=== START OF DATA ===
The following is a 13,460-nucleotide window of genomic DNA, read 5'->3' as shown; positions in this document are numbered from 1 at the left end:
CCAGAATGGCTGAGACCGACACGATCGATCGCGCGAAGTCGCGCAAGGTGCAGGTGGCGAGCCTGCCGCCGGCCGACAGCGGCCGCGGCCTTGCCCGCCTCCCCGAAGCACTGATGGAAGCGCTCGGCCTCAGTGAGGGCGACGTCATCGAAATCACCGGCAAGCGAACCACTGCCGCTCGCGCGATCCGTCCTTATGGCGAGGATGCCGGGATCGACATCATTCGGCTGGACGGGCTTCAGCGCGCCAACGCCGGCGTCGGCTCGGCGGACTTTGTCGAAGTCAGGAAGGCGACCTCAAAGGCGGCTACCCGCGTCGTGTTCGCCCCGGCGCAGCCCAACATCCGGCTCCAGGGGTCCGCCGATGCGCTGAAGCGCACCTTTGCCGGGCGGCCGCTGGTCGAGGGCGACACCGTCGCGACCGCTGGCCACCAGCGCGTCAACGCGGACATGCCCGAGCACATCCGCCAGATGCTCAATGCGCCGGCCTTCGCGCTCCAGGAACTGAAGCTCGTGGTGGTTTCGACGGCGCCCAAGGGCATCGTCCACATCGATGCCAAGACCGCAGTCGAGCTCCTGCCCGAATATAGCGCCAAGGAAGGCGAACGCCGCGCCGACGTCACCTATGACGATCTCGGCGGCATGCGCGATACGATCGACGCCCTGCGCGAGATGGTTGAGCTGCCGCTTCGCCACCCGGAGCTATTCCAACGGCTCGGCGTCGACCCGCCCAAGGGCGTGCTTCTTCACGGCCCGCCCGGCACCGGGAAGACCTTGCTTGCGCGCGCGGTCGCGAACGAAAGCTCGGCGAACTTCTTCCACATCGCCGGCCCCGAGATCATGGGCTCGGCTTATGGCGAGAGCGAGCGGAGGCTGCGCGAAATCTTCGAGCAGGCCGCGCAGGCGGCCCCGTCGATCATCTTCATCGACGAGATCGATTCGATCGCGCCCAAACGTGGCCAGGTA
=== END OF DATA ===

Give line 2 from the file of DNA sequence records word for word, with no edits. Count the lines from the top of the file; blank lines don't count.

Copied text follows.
CCAGAATGGCTGAGACCGACACGATCGATCGCGCGAAGTCGCGCAAGGTGCAGGTGGCGAGCCTGCCGCCGGCCGACAGCGGCCGCGGCCTTGCCCGCCTCCCCGAAGCACTGATGGAAGCGCTCGGCCTCAGTGAGGGCGACGTCATCGAAATCACCGGCAAGCGAACCACTGCCGCTCGCGCGATCCGTCCTTATGGCGAGGATGCCGGGATCGACATCATTCGGCTGGACGGGCTTCAGCGCGCCAACGCCGGCGTCGGCTCGGCGGACTTTGTCGAAGTCAGGAAGGCGACCTCAAAGGCGGCTACCCGCGTCGTGTTCGCCCCGGCGCAGCCCAACATCCGGCTCCAGGGGTCCGCCGATGCGCTGAAGCGCACCTTTGCCGGGCGGCCGCTGGTCGAGGGCGACACCGTCGCGACCGCTGGCCACCAGCGCGTCAACGCGGACATGCCCGAGCACATCCGCCAGATGCTCAATGCGCCGGCCTTCGCGCTCCAGGAACTGAAGCTCGTGGTGGTTTCGACGGCGCCCAAGGGCATCGTCCACATCGATGCCAAGACCGCAGTCGAGCTCCTGCCCGAATATAGCGCCAAGGAAGGCGAACGCCGCGCCGACGTCACCTATGACGATCTCGGCGGCATGCGCGATACGATCGACGCCCTGCGCGAGATGGTTGAGCTGCCGCTTCGCCACCCGGAGCTATTCCAACGGCTCGGCGTCGACCCGCCCAAGGGCGTGCTTCTTCACGGCCCGCCCGGCACCGGGAAGACCTTGCTTGCGCGCGCGGTCGCGAACGAAAGCTCGGCGAACTTCTTCCACATCGCCGGCCCCGAGATCATGGGCTCGGCTTATGGCGAGAGCGAGCGGAGGCTGCGCGAAATCTTCGAGCAGGCCGCGCAGGCGGCCCCGTCGATCATCTTCATCGACGAGATCGATTCGATCGCGCCCAAACGTGGCCAGGTA